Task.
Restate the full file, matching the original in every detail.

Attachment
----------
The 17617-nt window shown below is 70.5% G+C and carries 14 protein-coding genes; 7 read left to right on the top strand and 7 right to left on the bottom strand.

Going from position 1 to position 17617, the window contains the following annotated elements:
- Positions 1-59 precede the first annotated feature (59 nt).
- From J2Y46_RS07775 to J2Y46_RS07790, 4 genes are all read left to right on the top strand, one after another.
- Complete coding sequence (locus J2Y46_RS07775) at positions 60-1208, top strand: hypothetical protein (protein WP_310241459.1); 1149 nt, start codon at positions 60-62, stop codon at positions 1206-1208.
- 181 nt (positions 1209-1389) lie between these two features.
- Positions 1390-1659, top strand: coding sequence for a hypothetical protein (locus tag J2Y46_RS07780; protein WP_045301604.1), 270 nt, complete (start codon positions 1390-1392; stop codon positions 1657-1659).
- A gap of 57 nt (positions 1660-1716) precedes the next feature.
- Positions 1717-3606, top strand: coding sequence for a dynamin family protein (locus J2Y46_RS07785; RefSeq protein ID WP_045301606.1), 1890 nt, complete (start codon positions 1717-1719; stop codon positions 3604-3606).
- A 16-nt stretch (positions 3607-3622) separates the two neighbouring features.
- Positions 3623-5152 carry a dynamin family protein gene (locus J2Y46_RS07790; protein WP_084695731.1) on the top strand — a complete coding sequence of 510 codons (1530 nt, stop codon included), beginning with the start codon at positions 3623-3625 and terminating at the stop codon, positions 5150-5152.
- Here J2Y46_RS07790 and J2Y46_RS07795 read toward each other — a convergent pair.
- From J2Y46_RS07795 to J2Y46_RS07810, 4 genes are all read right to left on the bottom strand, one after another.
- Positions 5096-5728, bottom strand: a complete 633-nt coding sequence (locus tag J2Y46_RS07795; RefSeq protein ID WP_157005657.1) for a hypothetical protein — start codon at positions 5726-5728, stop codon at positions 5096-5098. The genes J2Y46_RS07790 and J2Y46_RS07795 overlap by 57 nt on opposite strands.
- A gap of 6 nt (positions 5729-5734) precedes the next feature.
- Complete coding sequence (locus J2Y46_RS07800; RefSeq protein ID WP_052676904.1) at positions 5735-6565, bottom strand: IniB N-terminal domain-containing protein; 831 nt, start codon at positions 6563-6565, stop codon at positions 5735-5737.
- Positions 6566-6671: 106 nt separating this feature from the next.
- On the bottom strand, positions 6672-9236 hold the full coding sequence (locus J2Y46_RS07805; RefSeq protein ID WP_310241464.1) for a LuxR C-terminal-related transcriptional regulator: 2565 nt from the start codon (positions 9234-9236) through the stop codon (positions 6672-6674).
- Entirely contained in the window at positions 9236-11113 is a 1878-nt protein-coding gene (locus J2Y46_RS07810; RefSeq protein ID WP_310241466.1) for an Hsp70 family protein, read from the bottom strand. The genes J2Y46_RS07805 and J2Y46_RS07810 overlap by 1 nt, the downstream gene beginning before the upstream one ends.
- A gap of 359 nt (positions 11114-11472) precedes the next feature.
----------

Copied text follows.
The 17617-nt window shown below is 70.5% G+C and carries 14 protein-coding genes; 7 read left to right on the top strand and 7 right to left on the bottom strand.

Going from position 1 to position 17617, the window contains the following annotated elements:
- Positions 1-59 precede the first annotated feature (59 nt).
- From J2Y46_RS07775 to J2Y46_RS07790, 4 genes are all read left to right on the top strand, one after another.
- Complete coding sequence (locus J2Y46_RS07775) at positions 60-1208, top strand: hypothetical protein (protein WP_310241459.1); 1149 nt, start codon at positions 60-62, stop codon at positions 1206-1208.
- 181 nt (positions 1209-1389) lie between these two features.
- Positions 1390-1659, top strand: coding sequence for a hypothetical protein (locus tag J2Y46_RS07780; protein WP_045301604.1), 270 nt, complete (start codon positions 1390-1392; stop codon positions 1657-1659).
- A gap of 57 nt (positions 1660-1716) precedes the next feature.
- Positions 1717-3606, top strand: coding sequence for a dynamin family protein (locus J2Y46_RS07785; RefSeq protein ID WP_045301606.1), 1890 nt, complete (start codon positions 1717-1719; stop codon positions 3604-3606).
- A 16-nt stretch (positions 3607-3622) separates the two neighbouring features.
- Positions 3623-5152 carry a dynamin family protein gene (locus J2Y46_RS07790; protein WP_084695731.1) on the top strand — a complete coding sequence of 510 codons (1530 nt, stop codon included), beginning with the start codon at positions 3623-3625 and terminating at the stop codon, positions 5150-5152.
- Here J2Y46_RS07790 and J2Y46_RS07795 read toward each other — a convergent pair.
- From J2Y46_RS07795 to J2Y46_RS07810, 4 genes are all read right to left on the bottom strand, one after another.
- Positions 5096-5728, bottom strand: a complete 633-nt coding sequence (locus tag J2Y46_RS07795; RefSeq protein ID WP_157005657.1) for a hypothetical protein — start codon at positions 5726-5728, stop codon at positions 5096-5098. The genes J2Y46_RS07790 and J2Y46_RS07795 overlap by 57 nt on opposite strands.
- A gap of 6 nt (positions 5729-5734) precedes the next feature.
- Complete coding sequence (locus J2Y46_RS07800; RefSeq protein ID WP_052676904.1) at positions 5735-6565, bottom strand: IniB N-terminal domain-containing protein; 831 nt, start codon at positions 6563-6565, stop codon at positions 5735-5737.
- Positions 6566-6671: 106 nt separating this feature from the next.
- On the bottom strand, positions 6672-9236 hold the full coding sequence (locus J2Y46_RS07805; RefSeq protein ID WP_310241464.1) for a LuxR C-terminal-related transcriptional regulator: 2565 nt from the start codon (positions 9234-9236) through the stop codon (positions 6672-6674).
- Entirely contained in the window at positions 9236-11113 is a 1878-nt protein-coding gene (locus J2Y46_RS07810; RefSeq protein ID WP_310241466.1) for an Hsp70 family protein, read from the bottom strand. The genes J2Y46_RS07805 and J2Y46_RS07810 overlap by 1 nt, the downstream gene beginning before the upstream one ends.
- A gap of 359 nt (positions 11114-11472) precedes the next feature.